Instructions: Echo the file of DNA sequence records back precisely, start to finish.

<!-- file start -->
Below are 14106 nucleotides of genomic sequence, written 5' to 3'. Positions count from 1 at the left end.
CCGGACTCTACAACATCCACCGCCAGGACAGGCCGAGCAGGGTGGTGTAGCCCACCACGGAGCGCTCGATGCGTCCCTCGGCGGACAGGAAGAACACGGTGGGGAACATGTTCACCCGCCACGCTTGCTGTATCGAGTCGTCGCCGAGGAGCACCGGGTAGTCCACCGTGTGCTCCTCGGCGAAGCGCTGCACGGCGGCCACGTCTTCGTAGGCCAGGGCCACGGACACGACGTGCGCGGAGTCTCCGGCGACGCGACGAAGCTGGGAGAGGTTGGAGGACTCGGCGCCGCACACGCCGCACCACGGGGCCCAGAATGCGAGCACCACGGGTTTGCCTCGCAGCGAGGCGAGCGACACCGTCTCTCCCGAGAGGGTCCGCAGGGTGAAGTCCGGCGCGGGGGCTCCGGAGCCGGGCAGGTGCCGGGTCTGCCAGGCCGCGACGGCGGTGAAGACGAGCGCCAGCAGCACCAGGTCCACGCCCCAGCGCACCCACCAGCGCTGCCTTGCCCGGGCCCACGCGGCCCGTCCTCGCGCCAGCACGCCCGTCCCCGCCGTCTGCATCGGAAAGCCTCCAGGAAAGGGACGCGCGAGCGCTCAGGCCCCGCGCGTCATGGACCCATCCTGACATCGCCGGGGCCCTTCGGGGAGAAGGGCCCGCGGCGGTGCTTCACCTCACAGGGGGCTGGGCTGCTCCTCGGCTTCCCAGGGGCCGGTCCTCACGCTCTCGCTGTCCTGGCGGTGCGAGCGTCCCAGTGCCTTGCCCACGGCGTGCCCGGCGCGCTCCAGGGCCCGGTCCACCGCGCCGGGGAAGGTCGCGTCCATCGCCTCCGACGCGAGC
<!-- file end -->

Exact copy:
Below are 14106 nucleotides of genomic sequence, written 5' to 3'. Positions count from 1 at the left end.
CCGGACTCTACAACATCCACCGCCAGGACAGGCCGAGCAGGGTGGTGTAGCCCACCACGGAGCGCTCGATGCGTCCCTCGGCGGACAGGAAGAACACGGTGGGGAACATGTTCACCCGCCACGCTTGCTGTATCGAGTCGTCGCCGAGGAGCACCGGGTAGTCCACCGTGTGCTCCTCGGCGAAGCGCTGCACGGCGGCCACGTCTTCGTAGGCCAGGGCCACGGACACGACGTGCGCGGAGTCTCCGGCGACGCGACGAAGCTGGGAGAGGTTGGAGGACTCGGCGCCGCACACGCCGCACCACGGGGCCCAGAATGCGAGCACCACGGGTTTGCCTCGCAGCGAGGCGAGCGACACCGTCTCTCCCGAGAGGGTCCGCAGGGTGAAGTCCGGCGCGGGGGCTCCGGAGCCGGGCAGGTGCCGGGTCTGCCAGGCCGCGACGGCGGTGAAGACGAGCGCCAGCAGCACCAGGTCCACGCCCCAGCGCACCCACCAGCGCTGCCTTGCCCGGGCCCACGCGGCCCGTCCTCGCGCCAGCACGCCCGTCCCCGCCGTCTGCATCGGAAAGCCTCCAGGAAAGGGACGCGCGAGCGCTCAGGCCCCGCGCGTCATGGACCCATCCTGACATCGCCGGGGCCCTTCGGGGAGAAGGGCCCGCGGCGGTGCTTCACCTCACAGGGGGCTGGGCTGCTCCTCGGCTTCCCAGGGGCCGGTCCTCACGCTCTCGCTGTCCTGGCGGTGCGAGCGTCCCAGTGCCTTGCCCACGGCGTGCCCGGCGCGCTCCAGGGCCCGGTCCACCGCGCCGGGGAAGGTCGCGTCCATCGCCTCCGACGCGAGC